Date: January 16th, 2021
Time: 1 to 4 p.m. PST
This 3 hour workshop will focus on hand-building and figuration and aims at sharing both techniques and ideas behind his work. Alessandro Gallo will give an overview of his approach from start to finish focusing on: Reference preparation, Building an armature, Hand-building solid, Cutting, Hollowing and putting everything back together, Firing & Finishing
Classes are $250 per eight-week class.
Current members of The Potters’ Studio pay only $125!
We are offering 4 classes this session. All classes will take place LIVE online via Zoom. Classes will also be recorded on video and will be available 24 hours after each class. This means that if you miss a class, you can still watch the class at a later date. Video recordings of classes will be available for two weeks beyond the last class meeting date. Clay and Firing: Students enrolled in eight-week classes will receive one bag of clay and three cubic feet of firing space (bisque and mid-fire or high-fire combined) included in the class fee. After that, you will be charged at member firing rates.
Join Leah Bowring in learning how to construct mid-size sculptural vessels with a delicate, minimal aesthetic. The focus of this intermediate level class will be understanding how to use thin slabs and coils to build upon a rounded slab base or “belly bottom”. Students will learn a construction method that starts with creating an unfired clay mold. A slab is then draped into the mold, with the mold acting as a support system for building up from the draped slab. When work is leather-hard and completed, it is lifted out of the base and refined. Learning this mold-making construction method will allow you to form pieces with a base-shape of choice – you are not restricted to round and symmetrical. Students will make multiple pieces with slabs as well as combining slabs and coils. Discussion of terra sigillata and cold finishes will be addressed as surface solutions.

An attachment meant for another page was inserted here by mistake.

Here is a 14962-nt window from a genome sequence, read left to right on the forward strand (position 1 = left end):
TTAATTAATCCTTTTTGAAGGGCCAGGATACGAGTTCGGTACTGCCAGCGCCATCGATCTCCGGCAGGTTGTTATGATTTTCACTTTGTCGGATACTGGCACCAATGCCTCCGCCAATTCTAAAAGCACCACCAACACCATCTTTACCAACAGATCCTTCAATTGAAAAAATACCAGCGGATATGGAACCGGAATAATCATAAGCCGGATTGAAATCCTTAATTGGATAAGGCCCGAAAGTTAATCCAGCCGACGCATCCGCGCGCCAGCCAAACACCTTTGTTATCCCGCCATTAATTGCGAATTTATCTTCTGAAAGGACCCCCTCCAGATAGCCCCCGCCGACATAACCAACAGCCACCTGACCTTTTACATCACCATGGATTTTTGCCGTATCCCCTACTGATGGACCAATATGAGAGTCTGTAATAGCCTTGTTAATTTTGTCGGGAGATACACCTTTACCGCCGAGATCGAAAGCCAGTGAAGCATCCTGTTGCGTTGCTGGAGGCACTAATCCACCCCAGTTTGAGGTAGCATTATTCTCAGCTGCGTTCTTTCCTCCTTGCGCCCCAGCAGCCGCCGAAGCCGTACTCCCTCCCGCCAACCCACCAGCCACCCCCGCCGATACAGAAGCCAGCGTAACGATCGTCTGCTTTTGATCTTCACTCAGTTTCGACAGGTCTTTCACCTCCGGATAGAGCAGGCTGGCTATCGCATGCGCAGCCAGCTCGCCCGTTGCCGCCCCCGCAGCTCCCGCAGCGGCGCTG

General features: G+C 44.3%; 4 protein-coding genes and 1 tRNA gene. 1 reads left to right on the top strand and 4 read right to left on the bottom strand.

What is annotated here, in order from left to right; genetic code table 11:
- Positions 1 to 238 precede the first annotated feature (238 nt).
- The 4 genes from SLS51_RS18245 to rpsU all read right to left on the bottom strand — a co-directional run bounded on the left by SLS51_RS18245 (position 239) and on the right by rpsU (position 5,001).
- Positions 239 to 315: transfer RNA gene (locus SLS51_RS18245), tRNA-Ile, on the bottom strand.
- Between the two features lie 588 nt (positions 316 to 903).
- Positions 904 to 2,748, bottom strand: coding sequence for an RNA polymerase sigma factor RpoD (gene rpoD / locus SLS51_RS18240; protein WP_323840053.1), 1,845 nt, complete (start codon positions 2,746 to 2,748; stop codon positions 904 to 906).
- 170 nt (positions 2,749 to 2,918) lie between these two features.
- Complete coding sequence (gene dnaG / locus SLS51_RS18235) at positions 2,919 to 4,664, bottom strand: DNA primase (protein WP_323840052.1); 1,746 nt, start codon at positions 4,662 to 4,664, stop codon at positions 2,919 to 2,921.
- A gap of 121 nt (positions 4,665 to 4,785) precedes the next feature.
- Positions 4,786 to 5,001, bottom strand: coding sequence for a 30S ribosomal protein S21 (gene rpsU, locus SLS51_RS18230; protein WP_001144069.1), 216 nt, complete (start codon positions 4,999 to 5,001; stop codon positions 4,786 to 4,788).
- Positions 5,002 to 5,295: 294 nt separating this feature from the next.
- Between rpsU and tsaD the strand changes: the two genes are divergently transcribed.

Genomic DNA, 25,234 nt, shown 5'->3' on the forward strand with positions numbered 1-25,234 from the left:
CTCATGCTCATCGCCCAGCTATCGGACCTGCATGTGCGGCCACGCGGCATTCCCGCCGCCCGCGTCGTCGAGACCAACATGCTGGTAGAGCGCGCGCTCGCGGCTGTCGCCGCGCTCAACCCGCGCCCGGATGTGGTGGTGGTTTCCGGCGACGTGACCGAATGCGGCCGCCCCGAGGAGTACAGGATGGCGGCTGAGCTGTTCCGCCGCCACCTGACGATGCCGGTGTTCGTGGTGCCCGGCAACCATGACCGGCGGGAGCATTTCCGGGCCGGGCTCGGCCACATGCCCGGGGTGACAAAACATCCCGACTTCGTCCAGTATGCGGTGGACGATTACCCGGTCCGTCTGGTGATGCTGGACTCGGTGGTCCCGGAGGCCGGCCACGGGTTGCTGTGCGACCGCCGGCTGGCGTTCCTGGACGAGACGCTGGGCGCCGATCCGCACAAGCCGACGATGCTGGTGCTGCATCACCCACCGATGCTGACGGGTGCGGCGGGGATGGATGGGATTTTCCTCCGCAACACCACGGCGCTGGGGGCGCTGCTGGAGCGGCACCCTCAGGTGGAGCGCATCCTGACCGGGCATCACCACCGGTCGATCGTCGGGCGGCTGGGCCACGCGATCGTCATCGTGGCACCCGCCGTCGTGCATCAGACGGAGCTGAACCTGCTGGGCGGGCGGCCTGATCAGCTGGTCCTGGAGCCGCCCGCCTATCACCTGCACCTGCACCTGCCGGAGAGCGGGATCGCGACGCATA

Leah Bowring received her BA in ceramics and BFA in graphic design from Truman State University in Kirksville, Missouri in 2011. During her undergraduate study, she spent a year in Tokyo studying Japanese language, historical ceramics, traditional theater and architecture. She was a student of Koiichi Koyama, an accomplished Japanese potter. She conducted personal research studying traditional Japanese kilns and wares, traveling throughout Japan while she taught English in the time between her formal degrees. She recently received her MFA in ceramics in May 2015 and now lives in Oakland, California and makes her work in Berkeley. She currently is teaching ceramics at City College of San Francisco, Laney College in Oakland, CA, as well as in Berkeley at The Potters’ Studio. She is currently on the Board of Directors of The Potters’ Studio.
SUGGESTED CLAY and FIRING TEMPERATURE: Cone 10 clay (Recycled Clay, B-Mix, Black Mountain, Soldate or Rod’s Bod)
In this advanced beginner – intermediate level class we will work on creating high-fire ceramics for the kitchen and home. With a focus on the intersections between manipulation, hand-building, and wheel-thrown clay, we will spend eight weeks discussing and creating work that leverages foundational techniques and also moves beyond them in order to create new perspectives and possibilities. We will cover the following topics and more:
Thrown and altered forms
Connecting thrown forms with slab-ware
Exploring lidded vessels
Box jars, salt cellars, and the like
Mugs, mugs, and more mugs
Handles, knobs, and other added features
Thrown and manipulated wet work
Learning to embrace more organic results
Sante Salvoni is a potter and former chef whose work focuses mostly on forms that accent the cooking and serving of food. Proficient at wheel-throwing and hand-building and in the investigation of the combination of these techniques, he believes that all meals are complemented by handmade ceramics. As a firm believer in community, not competition, he thrives on sharing his knowledge and learning from students at all levels. His students note his on-the-spot demos are a particular highlight of his classes. While all of Sante’s work is dishwasher safe, it doesn’t always fit in the dishwasher properly!
SUGGESTED CLAY and FIRING TEMPERATURE: Cone 10 clay (Recycled Clay, B-Mix, Black Mountain, Soldate or Rod’s Bod) Cone 5/6 clay will also work.